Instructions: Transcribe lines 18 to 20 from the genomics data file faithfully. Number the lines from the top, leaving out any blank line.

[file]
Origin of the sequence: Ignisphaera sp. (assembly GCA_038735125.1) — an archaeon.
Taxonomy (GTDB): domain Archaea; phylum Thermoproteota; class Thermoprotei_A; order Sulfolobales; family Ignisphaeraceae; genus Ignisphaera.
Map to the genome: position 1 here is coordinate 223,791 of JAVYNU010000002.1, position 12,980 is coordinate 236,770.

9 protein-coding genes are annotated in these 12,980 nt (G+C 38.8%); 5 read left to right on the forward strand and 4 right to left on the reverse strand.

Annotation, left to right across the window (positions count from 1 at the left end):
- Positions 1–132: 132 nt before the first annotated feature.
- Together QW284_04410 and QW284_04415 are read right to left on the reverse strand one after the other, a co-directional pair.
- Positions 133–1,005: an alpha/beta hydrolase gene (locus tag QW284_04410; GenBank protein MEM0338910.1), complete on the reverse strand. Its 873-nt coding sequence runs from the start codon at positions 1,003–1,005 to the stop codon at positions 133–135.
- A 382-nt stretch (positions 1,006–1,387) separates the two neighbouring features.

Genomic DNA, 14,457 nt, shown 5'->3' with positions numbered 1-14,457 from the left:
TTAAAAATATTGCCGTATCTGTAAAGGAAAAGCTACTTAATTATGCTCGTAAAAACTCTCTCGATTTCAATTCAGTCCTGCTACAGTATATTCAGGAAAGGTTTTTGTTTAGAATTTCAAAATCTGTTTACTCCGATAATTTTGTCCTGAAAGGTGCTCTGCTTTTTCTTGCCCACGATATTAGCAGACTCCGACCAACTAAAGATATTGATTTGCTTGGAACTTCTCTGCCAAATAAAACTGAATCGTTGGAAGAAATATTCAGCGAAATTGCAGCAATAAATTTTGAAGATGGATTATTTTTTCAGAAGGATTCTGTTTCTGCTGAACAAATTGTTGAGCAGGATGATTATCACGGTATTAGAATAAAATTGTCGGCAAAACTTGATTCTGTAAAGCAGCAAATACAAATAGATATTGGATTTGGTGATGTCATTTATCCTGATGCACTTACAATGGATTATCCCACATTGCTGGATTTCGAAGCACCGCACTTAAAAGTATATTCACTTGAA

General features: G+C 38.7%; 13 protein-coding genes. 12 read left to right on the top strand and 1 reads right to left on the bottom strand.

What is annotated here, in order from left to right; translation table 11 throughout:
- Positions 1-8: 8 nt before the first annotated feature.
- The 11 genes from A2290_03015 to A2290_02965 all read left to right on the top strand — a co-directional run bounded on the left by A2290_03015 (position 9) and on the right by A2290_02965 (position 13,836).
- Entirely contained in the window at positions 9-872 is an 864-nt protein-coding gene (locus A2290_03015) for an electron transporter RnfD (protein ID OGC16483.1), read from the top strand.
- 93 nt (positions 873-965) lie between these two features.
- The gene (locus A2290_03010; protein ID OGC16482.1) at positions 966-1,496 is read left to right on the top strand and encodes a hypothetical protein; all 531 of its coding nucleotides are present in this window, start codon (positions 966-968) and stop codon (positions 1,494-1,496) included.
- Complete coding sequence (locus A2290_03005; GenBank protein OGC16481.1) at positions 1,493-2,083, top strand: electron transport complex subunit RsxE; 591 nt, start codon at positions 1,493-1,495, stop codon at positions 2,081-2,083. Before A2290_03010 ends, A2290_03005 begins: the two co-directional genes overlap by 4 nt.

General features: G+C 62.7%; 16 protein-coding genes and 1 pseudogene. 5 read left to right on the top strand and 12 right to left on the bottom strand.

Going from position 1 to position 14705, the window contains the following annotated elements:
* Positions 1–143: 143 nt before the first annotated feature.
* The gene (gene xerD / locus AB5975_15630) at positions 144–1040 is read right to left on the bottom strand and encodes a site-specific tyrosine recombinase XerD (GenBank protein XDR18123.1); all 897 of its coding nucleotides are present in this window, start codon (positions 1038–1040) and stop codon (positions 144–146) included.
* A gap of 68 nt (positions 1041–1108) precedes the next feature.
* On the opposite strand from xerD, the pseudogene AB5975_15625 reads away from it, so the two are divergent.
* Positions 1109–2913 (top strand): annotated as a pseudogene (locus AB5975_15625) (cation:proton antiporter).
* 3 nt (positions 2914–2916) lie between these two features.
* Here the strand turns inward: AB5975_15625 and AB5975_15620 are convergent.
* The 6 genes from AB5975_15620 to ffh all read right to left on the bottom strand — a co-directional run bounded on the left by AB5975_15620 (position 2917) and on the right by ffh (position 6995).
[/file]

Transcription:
- The gene (locus A2290_03010; protein ID OGC16482.1) at positions 966-1,496 is read left to right on the top strand and encodes a hypothetical protein; all 531 of its coding nucleotides are present in this window, start codon (positions 966-968) and stop codon (positions 1,494-1,496) included.
- Complete coding sequence (locus A2290_03005; GenBank protein OGC16481.1) at positions 1,493-2,083, top strand: electron transport complex subunit RsxE; 591 nt, start codon at positions 1,493-1,495, stop codon at positions 2,081-2,083. Before A2290_03010 ends, A2290_03005 begins: the two co-directional genes overlap by 4 nt.

General features: G+C 62.7%; 16 protein-coding genes and 1 pseudogene. 5 read left to right on the top strand and 12 right to left on the bottom strand.